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Hotel Pastis: A Novel of Provence Paperback – November 8, 1994


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Frequently Bought Together

Hotel Pastis: A Novel of Provence + Toujours Provence + A Year in Provence
Price for all three: $31.77

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  • Toujours Provence $10.73
  • A Year in Provence $8.67

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Product Details

  • Paperback: 400 pages
  • Publisher: Vintage (November 8, 1994)
  • Language: English
  • ISBN-10: 0679751114
  • ISBN-13: 978-0679751113
  • Product Dimensions: 8 x 5.2 x 0.9 inches
  • Shipping Weight: 4 ounces (View shipping rates and policies)
  • Average Customer Review: 4.3 out of 5 stars  See all reviews (62 customer reviews)
  • Amazon Best Sellers Rank: #42,976 in Books (See Top 100 in Books)

Editorial Reviews

From Publishers Weekly

As fans of A Year in Provence and Toujours Provence may have suspected, Mayle's skills as a writer translate well into fiction. His first novel is as adroit, funny and charming as his previous works, and again it is set in his favorite region of France. Newly divorced, disenchanted and bored with his job as a director of a prestigious British ad agency, Simon Shaw is delighted when beautiful Frenchwoman Nicole Bouvier suggests that he rescue from bankruptcy a half-finished hotel in the drolly named town of Brassiere-les-Deux-Eglises. Taking a huge risk, Simon resigns from his agency and becomes patron of the new establishment in the picturesque Luberon region. In counterpoint, Mayle crosscuts to the escapades of a lovable band of criminals who are conspiring to break into the vault of a bank in the neighboring village of Isle-sur-Sorges. As the threads of the plot begin to converge, Mayle displays his satiric eye for social foibles by skewering advertising execs in England and the U.S.; he is equally adept at evoking typical Provencal villagers. Wickedly sharp and sympathetic at the same time, his characterizations are accurate down to nuances of class differences, voice, accent and vocabulary. The novel is as smooth as a sip of pastis, and one hopes that Mayle will find his segue into fiction equally addictive. 100,000 first printing.
Copyright 1993 Reed Business Information, Inc. --This text refers to an out of print or unavailable edition of this title.

From Library Journal

Following the astonishing success of A Year in Provence ( LJ 4/1/90) and Toujours Provence ( LJ 5/1/91), Mayle is now probably the most hated man in Provence. Expatriates living in the region despise him because of the hordes of tourists his books have attracted, and the French loathe his patronizing attitude toward those wily and colorful Provencal peasants. This first novel will certainly not win Mayle any new friends. On holiday in the Luberon, burned-out advertising executive Simon Shaw meets the very attractive Nicole Bouvier, who soon convinces him to buy the local gendarmerie with its spectacular views and turn it into a hotel. But complications soon arise: a bank robbery in the neighboring town; an ex-wife demanding more alimony; a kidnapped heir to Texas millions. Mayle writes well, but his novel is all surface and no substance, with cardboard characters and a contrived plot. After a while, the charm wears thin. Still, libraries should expect demand. Previewed in Prepub Alert, LJ 6/15/93.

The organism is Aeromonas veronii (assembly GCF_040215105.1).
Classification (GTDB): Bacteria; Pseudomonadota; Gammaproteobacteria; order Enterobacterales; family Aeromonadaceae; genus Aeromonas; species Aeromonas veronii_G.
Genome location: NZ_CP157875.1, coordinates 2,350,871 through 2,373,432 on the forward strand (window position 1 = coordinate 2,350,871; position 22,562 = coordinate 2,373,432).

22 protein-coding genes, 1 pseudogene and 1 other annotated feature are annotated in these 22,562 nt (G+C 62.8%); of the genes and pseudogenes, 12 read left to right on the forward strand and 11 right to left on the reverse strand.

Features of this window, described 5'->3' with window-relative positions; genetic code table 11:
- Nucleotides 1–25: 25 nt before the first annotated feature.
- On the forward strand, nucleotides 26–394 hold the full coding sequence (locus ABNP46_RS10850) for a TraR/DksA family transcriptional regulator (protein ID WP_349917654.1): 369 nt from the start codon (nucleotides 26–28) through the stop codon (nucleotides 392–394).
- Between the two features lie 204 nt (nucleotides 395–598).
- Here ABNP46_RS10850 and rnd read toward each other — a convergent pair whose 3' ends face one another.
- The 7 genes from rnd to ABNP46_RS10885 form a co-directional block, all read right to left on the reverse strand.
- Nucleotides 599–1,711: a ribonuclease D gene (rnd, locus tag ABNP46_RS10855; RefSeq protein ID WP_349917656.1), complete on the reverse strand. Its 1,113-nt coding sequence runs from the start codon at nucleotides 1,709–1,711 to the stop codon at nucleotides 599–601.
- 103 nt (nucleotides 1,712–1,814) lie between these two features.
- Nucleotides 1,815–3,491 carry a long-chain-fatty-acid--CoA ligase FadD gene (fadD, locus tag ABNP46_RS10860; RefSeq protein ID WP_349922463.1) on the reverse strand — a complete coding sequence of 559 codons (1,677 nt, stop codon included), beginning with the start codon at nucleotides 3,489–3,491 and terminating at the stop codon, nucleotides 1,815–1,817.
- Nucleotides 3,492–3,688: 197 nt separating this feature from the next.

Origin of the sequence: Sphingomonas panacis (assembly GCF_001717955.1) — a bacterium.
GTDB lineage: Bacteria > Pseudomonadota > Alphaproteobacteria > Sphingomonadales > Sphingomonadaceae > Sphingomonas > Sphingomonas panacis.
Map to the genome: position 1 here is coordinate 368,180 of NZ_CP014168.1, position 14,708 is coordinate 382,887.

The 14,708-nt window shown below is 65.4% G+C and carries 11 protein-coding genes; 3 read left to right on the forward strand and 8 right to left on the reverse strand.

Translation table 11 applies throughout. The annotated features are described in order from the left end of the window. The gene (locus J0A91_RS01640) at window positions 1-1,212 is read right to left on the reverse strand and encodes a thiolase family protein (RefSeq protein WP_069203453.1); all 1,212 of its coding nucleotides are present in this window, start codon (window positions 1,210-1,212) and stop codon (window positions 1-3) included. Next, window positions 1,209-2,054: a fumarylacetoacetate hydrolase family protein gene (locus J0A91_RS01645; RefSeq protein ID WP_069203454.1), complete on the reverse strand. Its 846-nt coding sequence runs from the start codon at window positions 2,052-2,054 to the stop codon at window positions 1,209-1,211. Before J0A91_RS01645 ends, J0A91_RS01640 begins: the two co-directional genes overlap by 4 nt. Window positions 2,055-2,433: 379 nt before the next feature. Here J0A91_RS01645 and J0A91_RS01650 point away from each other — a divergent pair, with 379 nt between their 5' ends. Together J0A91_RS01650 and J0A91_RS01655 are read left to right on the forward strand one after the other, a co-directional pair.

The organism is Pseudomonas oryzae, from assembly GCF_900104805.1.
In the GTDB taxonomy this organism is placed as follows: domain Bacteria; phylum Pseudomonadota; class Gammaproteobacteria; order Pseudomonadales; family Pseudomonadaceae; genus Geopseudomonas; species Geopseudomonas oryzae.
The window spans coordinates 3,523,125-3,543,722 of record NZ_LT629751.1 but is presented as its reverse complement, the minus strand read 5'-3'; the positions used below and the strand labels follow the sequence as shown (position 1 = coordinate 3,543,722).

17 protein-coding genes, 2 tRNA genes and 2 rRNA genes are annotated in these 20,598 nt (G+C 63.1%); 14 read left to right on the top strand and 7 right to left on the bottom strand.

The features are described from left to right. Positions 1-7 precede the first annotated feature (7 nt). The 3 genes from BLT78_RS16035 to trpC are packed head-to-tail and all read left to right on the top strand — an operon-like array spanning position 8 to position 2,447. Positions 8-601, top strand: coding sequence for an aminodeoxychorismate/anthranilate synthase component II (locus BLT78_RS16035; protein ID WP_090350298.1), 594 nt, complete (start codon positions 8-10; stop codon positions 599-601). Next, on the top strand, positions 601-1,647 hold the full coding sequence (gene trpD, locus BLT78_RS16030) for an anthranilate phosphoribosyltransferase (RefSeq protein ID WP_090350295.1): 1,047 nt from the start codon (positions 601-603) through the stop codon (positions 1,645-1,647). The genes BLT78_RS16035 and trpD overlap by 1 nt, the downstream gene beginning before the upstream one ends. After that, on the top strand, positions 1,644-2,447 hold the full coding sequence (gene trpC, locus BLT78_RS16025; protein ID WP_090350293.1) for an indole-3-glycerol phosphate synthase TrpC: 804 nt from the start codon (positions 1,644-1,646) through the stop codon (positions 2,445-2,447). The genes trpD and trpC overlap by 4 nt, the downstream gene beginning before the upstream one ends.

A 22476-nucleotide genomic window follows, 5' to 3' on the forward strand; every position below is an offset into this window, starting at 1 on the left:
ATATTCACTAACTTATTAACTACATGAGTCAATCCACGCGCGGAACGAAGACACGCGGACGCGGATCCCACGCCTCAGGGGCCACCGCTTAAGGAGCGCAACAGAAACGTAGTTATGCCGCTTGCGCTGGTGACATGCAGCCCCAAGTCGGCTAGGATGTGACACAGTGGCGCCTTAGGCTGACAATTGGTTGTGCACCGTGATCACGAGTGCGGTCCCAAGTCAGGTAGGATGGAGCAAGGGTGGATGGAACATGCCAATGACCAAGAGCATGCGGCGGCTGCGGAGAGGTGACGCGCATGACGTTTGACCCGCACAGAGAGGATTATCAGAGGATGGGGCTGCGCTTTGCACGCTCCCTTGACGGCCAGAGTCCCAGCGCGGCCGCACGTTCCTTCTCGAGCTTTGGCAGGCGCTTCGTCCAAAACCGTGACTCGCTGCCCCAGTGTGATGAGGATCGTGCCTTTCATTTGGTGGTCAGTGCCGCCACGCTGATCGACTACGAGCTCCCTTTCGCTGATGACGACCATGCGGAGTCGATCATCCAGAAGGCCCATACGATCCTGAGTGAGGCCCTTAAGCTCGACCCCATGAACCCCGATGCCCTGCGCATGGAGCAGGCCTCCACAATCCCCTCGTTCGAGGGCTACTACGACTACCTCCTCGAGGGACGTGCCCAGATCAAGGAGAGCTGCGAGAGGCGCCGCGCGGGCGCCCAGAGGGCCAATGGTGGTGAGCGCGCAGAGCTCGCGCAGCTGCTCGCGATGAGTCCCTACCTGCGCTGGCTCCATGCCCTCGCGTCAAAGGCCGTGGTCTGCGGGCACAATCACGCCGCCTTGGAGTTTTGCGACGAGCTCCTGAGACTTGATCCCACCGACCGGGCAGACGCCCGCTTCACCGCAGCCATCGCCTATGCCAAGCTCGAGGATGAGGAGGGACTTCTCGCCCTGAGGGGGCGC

- Wilda Williams, "Library Journal"
Copyright 1993 Reed Business Information, Inc. --This text refers to an out of print or unavailable edition of this title.

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Customer Reviews

I highly recommend it to anyone looking for a relaxing read in Provence.
Doc
Although I do like Mayle's books and will continue to read them, since they provide hours of entertaining reading--until the end.
lauerra@msn.com
I enjoyed Peter Mayle's tales in A Year In Provence as well as his follow up stories of life in France.
Michele of Beaverton

Most Helpful Customer Reviews

53 of 53 people found the following review helpful By "lisadiva" on May 12, 2000
Format: Paperback
"A Year in Provence" is one of my all-time favorite books. I spent a semester in Aix-en-Provence when I was in college and fell in love with the region . . . and Mr. Mayle does a wonderful job of bringing the tastes, smells, sights, and sounds of Provence into your living room. "Hotel Pastis" is his first (I believe) work of fiction set in Provence, and it does not disappoint. The story succeeds on so many levels, the characters are described so well that you expect to recognize them walking down the street. Mr. Mayle's talent is in creating these characters, and richly describing them so perfectly, without rambling on for pages on end. The prose is never boring, the story is always jam-packed and exciting, the characters always have so many different levels and layers, and they are all somehow interconnected with each other. The book is fun -- you aren't going to find anything serious or thought-provoking here -- and absolutely wonderful. "Hotel Pastis" is like vacationing in Provence -- it is an enjoyable experience, and you will find yourself re-reading it so you can re-visit with an old friend. I highly recommend it!